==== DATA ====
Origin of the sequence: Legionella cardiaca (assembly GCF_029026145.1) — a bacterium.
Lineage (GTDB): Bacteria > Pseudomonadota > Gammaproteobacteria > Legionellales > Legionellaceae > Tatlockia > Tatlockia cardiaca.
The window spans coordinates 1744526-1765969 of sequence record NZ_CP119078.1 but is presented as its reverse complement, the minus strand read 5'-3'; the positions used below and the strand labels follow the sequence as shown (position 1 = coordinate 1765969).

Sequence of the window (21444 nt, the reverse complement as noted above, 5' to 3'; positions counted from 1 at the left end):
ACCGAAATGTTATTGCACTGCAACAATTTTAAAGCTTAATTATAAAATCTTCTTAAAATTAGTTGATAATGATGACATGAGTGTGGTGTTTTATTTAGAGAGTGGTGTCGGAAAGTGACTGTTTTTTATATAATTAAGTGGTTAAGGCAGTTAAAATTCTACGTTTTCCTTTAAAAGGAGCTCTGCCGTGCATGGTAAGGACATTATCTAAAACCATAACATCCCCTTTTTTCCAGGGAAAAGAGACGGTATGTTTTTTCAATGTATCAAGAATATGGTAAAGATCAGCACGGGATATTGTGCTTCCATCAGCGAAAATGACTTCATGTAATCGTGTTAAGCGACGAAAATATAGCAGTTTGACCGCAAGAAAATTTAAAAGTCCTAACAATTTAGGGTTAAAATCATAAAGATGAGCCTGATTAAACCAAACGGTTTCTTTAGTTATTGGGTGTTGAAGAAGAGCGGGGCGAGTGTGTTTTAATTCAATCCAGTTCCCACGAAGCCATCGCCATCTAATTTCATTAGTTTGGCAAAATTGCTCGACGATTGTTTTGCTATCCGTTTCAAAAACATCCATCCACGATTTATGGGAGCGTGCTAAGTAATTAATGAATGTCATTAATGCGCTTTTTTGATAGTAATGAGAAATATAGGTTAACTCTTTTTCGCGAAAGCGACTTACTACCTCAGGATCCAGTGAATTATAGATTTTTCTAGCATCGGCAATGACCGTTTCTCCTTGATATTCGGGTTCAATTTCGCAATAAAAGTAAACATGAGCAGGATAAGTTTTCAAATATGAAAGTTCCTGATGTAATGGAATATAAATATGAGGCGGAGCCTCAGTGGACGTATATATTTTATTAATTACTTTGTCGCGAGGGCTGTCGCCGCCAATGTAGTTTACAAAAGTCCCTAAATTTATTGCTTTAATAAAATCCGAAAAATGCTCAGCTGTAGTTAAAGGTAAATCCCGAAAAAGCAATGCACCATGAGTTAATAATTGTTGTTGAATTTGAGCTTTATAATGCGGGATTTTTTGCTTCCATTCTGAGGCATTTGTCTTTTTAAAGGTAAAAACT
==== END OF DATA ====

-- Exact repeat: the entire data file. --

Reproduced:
Origin of the sequence: Legionella cardiaca (assembly GCF_029026145.1) — a bacterium.
Lineage (GTDB): Bacteria > Pseudomonadota > Gammaproteobacteria > Legionellales > Legionellaceae > Tatlockia > Tatlockia cardiaca.
The window spans coordinates 1744526-1765969 of sequence record NZ_CP119078.1 but is presented as its reverse complement, the minus strand read 5'-3'; the positions used below and the strand labels follow the sequence as shown (position 1 = coordinate 1765969).

Sequence of the window (21444 nt, the reverse complement as noted above, 5' to 3'; positions counted from 1 at the left end):
ACCGAAATGTTATTGCACTGCAACAATTTTAAAGCTTAATTATAAAATCTTCTTAAAATTAGTTGATAATGATGACATGAGTGTGGTGTTTTATTTAGAGAGTGGTGTCGGAAAGTGACTGTTTTTTATATAATTAAGTGGTTAAGGCAGTTAAAATTCTACGTTTTCCTTTAAAAGGAGCTCTGCCGTGCATGGTAAGGACATTATCTAAAACCATAACATCCCCTTTTTTCCAGGGAAAAGAGACGGTATGTTTTTTCAATGTATCAAGAATATGGTAAAGATCAGCACGGGATATTGTGCTTCCATCAGCGAAAATGACTTCATGTAATCGTGTTAAGCGACGAAAATATAGCAGTTTGACCGCAAGAAAATTTAAAAGTCCTAACAATTTAGGGTTAAAATCATAAAGATGAGCCTGATTAAACCAAACGGTTTCTTTAGTTATTGGGTGTTGAAGAAGAGCGGGGCGAGTGTGTTTTAATTCAATCCAGTTCCCACGAAGCCATCGCCATCTAATTTCATTAGTTTGGCAAAATTGCTCGACGATTGTTTTGCTATCCGTTTCAAAAACATCCATCCACGATTTATGGGAGCGTGCTAAGTAATTAATGAATGTCATTAATGCGCTTTTTTGATAGTAATGAGAAATATAGGTTAACTCTTTTTCGCGAAAGCGACTTACTACCTCAGGATCCAGTGAATTATAGATTTTTCTAGCATCGGCAATGACCGTTTCTCCTTGATATTCGGGTTCAATTTCGCAATAAAAGTAAACATGAGCAGGATAAGTTTTCAAATATGAAAGTTCCTGATGTAATGGAATATAAATATGAGGCGGAGCCTCAGTGGACGTATATATTTTATTAATTACTTTGTCGCGAGGGCTGTCGCCGCCAATGTAGTTTACAAAAGTCCCTAAATTTATTGCTTTAATAAAATCCGAAAAATGCTCAGCTGTAGTTAAAGGTAAATCCCGAAAAAGCAATGCACCATGAGTTAATAATTGTTGTTGAATTTGAGCTTTATAATGCGGGATTTTTTGCTTCCATTCTGAGGCATTTGTCTTTTTAAAGGTAAAAACT